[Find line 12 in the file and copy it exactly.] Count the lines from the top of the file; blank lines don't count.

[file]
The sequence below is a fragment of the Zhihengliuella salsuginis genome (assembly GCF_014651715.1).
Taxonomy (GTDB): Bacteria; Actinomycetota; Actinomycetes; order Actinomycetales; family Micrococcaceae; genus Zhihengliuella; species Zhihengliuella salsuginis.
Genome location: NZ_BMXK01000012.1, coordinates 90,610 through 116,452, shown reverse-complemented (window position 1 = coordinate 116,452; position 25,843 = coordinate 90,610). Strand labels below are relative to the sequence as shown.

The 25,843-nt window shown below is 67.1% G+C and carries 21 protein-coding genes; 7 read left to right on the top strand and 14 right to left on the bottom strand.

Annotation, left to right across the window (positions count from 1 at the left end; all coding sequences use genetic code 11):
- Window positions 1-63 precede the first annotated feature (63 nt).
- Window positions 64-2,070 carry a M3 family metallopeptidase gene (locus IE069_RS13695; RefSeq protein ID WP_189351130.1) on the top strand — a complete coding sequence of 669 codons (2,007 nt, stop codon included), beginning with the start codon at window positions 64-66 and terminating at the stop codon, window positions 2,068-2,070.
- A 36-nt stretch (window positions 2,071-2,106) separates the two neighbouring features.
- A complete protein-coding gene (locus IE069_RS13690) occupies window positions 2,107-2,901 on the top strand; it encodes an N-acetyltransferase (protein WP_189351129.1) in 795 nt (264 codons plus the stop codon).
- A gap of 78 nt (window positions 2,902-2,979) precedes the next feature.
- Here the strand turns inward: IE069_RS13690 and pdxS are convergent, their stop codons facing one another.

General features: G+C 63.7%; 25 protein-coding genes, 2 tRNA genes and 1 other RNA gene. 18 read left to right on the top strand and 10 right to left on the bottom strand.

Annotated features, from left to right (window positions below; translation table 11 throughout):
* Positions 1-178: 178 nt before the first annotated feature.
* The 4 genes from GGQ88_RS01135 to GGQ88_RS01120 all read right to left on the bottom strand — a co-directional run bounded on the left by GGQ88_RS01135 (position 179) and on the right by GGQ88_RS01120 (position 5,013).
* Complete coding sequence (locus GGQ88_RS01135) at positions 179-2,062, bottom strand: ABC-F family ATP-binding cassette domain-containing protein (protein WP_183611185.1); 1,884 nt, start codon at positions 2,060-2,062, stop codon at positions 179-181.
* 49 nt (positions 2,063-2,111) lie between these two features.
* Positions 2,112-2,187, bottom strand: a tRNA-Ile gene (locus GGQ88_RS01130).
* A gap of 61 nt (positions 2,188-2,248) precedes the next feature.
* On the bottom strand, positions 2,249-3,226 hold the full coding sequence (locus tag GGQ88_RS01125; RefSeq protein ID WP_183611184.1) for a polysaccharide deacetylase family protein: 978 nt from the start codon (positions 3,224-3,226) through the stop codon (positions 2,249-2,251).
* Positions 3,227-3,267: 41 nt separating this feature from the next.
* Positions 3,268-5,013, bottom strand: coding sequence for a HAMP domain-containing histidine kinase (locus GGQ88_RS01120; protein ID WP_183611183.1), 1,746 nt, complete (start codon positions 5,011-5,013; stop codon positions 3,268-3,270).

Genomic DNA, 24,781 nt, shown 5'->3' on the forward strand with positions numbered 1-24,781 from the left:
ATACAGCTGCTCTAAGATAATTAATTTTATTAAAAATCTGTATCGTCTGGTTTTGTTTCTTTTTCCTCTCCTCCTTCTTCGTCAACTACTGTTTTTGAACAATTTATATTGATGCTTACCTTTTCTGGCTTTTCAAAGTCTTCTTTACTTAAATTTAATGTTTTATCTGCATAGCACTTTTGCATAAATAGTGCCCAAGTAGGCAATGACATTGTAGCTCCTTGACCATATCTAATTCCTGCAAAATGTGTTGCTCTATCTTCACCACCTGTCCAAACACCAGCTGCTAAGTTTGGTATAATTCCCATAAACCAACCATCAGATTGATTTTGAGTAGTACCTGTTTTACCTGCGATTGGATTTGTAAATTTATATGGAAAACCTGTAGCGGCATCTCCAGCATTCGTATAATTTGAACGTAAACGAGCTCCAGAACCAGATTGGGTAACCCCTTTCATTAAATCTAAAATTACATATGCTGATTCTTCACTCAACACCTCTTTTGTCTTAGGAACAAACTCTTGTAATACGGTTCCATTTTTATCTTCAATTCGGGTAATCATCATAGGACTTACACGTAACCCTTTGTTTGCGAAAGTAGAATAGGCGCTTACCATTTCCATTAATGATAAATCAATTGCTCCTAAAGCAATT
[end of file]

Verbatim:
General features: G+C 63.7%; 25 protein-coding genes, 2 tRNA genes and 1 other RNA gene. 18 read left to right on the top strand and 10 right to left on the bottom strand.